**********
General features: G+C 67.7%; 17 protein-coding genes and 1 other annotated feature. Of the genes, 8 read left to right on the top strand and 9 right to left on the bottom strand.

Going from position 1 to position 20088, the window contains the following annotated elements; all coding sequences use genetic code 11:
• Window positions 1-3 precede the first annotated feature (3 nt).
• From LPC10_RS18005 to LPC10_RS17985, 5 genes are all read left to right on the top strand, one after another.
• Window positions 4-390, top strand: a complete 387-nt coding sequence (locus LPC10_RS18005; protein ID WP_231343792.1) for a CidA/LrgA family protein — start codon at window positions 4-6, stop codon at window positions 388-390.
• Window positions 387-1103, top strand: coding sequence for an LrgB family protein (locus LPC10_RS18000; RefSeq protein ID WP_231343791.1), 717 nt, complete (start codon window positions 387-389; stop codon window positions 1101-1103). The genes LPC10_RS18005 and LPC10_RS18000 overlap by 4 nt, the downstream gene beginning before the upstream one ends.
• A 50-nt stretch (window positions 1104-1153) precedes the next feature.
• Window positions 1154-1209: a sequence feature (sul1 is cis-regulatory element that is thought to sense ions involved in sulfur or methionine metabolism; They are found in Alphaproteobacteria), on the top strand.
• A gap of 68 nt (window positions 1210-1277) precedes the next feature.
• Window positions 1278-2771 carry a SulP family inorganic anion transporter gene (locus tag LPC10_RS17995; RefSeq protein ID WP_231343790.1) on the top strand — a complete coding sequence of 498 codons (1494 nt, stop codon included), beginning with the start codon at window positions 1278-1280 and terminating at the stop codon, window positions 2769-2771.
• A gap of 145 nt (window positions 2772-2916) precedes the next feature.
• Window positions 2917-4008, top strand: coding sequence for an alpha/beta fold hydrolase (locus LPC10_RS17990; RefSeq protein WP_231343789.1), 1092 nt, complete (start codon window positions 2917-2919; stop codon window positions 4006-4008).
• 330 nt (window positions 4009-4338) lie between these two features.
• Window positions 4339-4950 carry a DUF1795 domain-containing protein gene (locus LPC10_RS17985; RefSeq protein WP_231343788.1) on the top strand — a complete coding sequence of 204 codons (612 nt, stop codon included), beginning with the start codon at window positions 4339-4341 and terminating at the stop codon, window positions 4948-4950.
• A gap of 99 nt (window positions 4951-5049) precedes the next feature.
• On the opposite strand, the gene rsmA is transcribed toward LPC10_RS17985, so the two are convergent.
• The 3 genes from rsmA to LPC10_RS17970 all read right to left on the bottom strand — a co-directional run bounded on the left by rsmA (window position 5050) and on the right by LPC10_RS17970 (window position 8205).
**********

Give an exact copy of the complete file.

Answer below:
General features: G+C 67.7%; 17 protein-coding genes and 1 other annotated feature. Of the genes, 8 read left to right on the top strand and 9 right to left on the bottom strand.

Going from position 1 to position 20088, the window contains the following annotated elements; all coding sequences use genetic code 11:
• Window positions 1-3 precede the first annotated feature (3 nt).
• From LPC10_RS18005 to LPC10_RS17985, 5 genes are all read left to right on the top strand, one after another.
• Window positions 4-390, top strand: a complete 387-nt coding sequence (locus LPC10_RS18005; protein ID WP_231343792.1) for a CidA/LrgA family protein — start codon at window positions 4-6, stop codon at window positions 388-390.
• Window positions 387-1103, top strand: coding sequence for an LrgB family protein (locus LPC10_RS18000; RefSeq protein ID WP_231343791.1), 717 nt, complete (start codon window positions 387-389; stop codon window positions 1101-1103). The genes LPC10_RS18005 and LPC10_RS18000 overlap by 4 nt, the downstream gene beginning before the upstream one ends.
• A 50-nt stretch (window positions 1104-1153) precedes the next feature.
• Window positions 1154-1209: a sequence feature (sul1 is cis-regulatory element that is thought to sense ions involved in sulfur or methionine metabolism; They are found in Alphaproteobacteria), on the top strand.
• A gap of 68 nt (window positions 1210-1277) precedes the next feature.
• Window positions 1278-2771 carry a SulP family inorganic anion transporter gene (locus tag LPC10_RS17995; RefSeq protein ID WP_231343790.1) on the top strand — a complete coding sequence of 498 codons (1494 nt, stop codon included), beginning with the start codon at window positions 1278-1280 and terminating at the stop codon, window positions 2769-2771.
• A gap of 145 nt (window positions 2772-2916) precedes the next feature.
• Window positions 2917-4008, top strand: coding sequence for an alpha/beta fold hydrolase (locus LPC10_RS17990; RefSeq protein WP_231343789.1), 1092 nt, complete (start codon window positions 2917-2919; stop codon window positions 4006-4008).
• 330 nt (window positions 4009-4338) lie between these two features.
• Window positions 4339-4950 carry a DUF1795 domain-containing protein gene (locus LPC10_RS17985; RefSeq protein WP_231343788.1) on the top strand — a complete coding sequence of 204 codons (612 nt, stop codon included), beginning with the start codon at window positions 4339-4341 and terminating at the stop codon, window positions 4948-4950.
• A gap of 99 nt (window positions 4951-5049) precedes the next feature.
• On the opposite strand, the gene rsmA is transcribed toward LPC10_RS17985, so the two are convergent.
• The 3 genes from rsmA to LPC10_RS17970 all read right to left on the bottom strand — a co-directional run bounded on the left by rsmA (window position 5050) and on the right by LPC10_RS17970 (window position 8205).